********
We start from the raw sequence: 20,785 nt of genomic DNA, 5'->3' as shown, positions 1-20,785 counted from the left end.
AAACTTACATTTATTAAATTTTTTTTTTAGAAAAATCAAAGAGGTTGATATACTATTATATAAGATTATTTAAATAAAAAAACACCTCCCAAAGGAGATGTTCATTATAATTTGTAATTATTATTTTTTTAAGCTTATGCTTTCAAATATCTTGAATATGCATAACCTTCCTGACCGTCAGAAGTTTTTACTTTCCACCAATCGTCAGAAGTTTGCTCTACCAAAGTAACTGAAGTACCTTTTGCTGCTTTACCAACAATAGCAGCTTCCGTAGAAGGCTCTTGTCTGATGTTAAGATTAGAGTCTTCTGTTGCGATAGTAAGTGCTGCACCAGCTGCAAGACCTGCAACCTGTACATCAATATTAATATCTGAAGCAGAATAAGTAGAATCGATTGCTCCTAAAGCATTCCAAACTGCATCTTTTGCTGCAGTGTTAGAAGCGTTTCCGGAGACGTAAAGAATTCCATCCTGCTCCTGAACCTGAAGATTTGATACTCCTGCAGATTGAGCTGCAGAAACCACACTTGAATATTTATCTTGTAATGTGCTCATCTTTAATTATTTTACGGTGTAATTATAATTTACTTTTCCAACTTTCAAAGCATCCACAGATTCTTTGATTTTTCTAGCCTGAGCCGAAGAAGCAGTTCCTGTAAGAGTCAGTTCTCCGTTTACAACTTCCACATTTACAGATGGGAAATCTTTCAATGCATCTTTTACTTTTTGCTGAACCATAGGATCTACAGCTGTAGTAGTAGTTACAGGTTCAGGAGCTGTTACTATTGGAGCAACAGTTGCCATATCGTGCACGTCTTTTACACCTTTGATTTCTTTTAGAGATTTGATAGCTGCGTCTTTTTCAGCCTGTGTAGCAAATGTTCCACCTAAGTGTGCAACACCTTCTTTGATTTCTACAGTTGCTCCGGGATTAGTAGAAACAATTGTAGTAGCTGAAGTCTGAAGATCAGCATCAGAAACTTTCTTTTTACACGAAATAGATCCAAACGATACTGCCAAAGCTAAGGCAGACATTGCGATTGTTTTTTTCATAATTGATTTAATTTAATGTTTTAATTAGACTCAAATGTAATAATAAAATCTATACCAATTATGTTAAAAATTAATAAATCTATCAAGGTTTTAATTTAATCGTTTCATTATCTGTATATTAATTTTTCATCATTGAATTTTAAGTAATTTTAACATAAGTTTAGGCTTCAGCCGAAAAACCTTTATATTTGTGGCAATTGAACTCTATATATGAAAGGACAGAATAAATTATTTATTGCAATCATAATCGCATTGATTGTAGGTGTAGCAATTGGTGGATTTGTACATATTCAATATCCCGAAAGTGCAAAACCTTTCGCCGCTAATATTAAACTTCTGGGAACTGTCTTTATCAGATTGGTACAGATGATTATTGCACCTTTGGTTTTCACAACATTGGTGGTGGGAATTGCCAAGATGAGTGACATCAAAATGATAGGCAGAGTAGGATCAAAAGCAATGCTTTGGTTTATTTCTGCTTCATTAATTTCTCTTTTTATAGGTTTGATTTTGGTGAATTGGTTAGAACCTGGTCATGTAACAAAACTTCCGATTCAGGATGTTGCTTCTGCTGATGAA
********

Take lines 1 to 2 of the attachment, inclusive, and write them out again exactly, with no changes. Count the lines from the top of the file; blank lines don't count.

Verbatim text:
We start from the raw sequence: 20,785 nt of genomic DNA, 5'->3' as shown, positions 1-20,785 counted from the left end.
AAACTTACATTTATTAAATTTTTTTTTTAGAAAAATCAAAGAGGTTGATATACTATTATATAAGATTATTTAAATAAAAAAACACCTCCCAAAGGAGATGTTCATTATAATTTGTAATTATTATTTTTTTAAGCTTATGCTTTCAAATATCTTGAATATGCATAACCTTCCTGACCGTCAGAAGTTTTTACTTTCCACCAATCGTCAGAAGTTTGCTCTACCAAAGTAACTGAAGTACCTTTTGCTGCTTTACCAACAATAGCAGCTTCCGTAGAAGGCTCTTGTCTGATGTTAAGATTAGAGTCTTCTGTTGCGATAGTAAGTGCTGCACCAGCTGCAAGACCTGCAACCTGTACATCAATATTAATATCTGAAGCAGAATAAGTAGAATCGATTGCTCCTAAAGCATTCCAAACTGCATCTTTTGCTGCAGTGTTAGAAGCGTTTCCGGAGACGTAAAGAATTCCATCCTGCTCCTGAACCTGAAGATTTGATACTCCTGCAGATTGAGCTGCAGAAACCACACTTGAATATTTATCTTGTAATGTGCTCATCTTTAATTATTTTACGGTGTAATTATAATTTACTTTTCCAACTTTCAAAGCATCCACAGATTCTTTGATTTTTCTAGCCTGAGCCGAAGAAGCAGTTCCTGTAAGAGTCAGTTCTCCGTTTACAACTTCCACATTTACAGATGGGAAATCTTTCAATGCATCTTTTACTTTTTGCTGAACCATAGGATCTACAGCTGTAGTAGTAGTTACAGGTTCAGGAGCTGTTACTATTGGAGCAACAGTTGCCATATCGTGCACGTCTTTTACACCTTTGATTTCTTTTAGAGATTTGATAGCTGCGTCTTTTTCAGCCTGTGTAGCAAATGTTCCACCTAAGTGTGCAACACCTTCTTTGATTTCTACAGTTGCTCCGGGATTAGTAGAAACAATTGTAGTAGCTGAAGTCTGAAGATCAGCATCAGAAACTTTCTTTTTACACGAAATAGATCCAAACGATACTGCCAAAGCTAAGGCAGACATTGCGATTGTTTTTTTCATAATTGATTTAATTTAATGTTTTAATTAGACTCAAATGTAATAATAAAATCTATACCAATTATGTTAAAAATTAATAAATCTATCAAGGTTTTAATTTAATCGTTTCATTATCTGTATATTAATTTTTCATCATTGAATTTTAAGTAATTTTAACATAAGTTTAGGCTTCAGCCGAAAAACCTTTATATTTGTGGCAATTGAACTCTATATATGAAAGGACAGAATAAATTATTTATTGCAATCATAATCGCATTGATTGTAGGTGTAGCAATTGGTGGATTTGTACATATTCAATATCCCGAAAGTGCAAAACCTTTCGCCGCTAATATTAAACTTCTGGGAACTGTCTTTATCAGATTGGTACAGATGATTATTGCACCTTTGGTTTTCACAACATTGGTGGTGGGAATTGCCAAGATGAGTGACATCAAAATGATAGGCAGAGTAGGATCAAAAGCAATGCTTTGGTTTATTTCTGCTTCATTAATTTCTCTTTTTATAGGTTTGATTTTGGTGAATTGGTTAGAACCTGGTCATGTAACAAAACTTCCGATTCAGGATGTTGCTTCTGCTGATGAA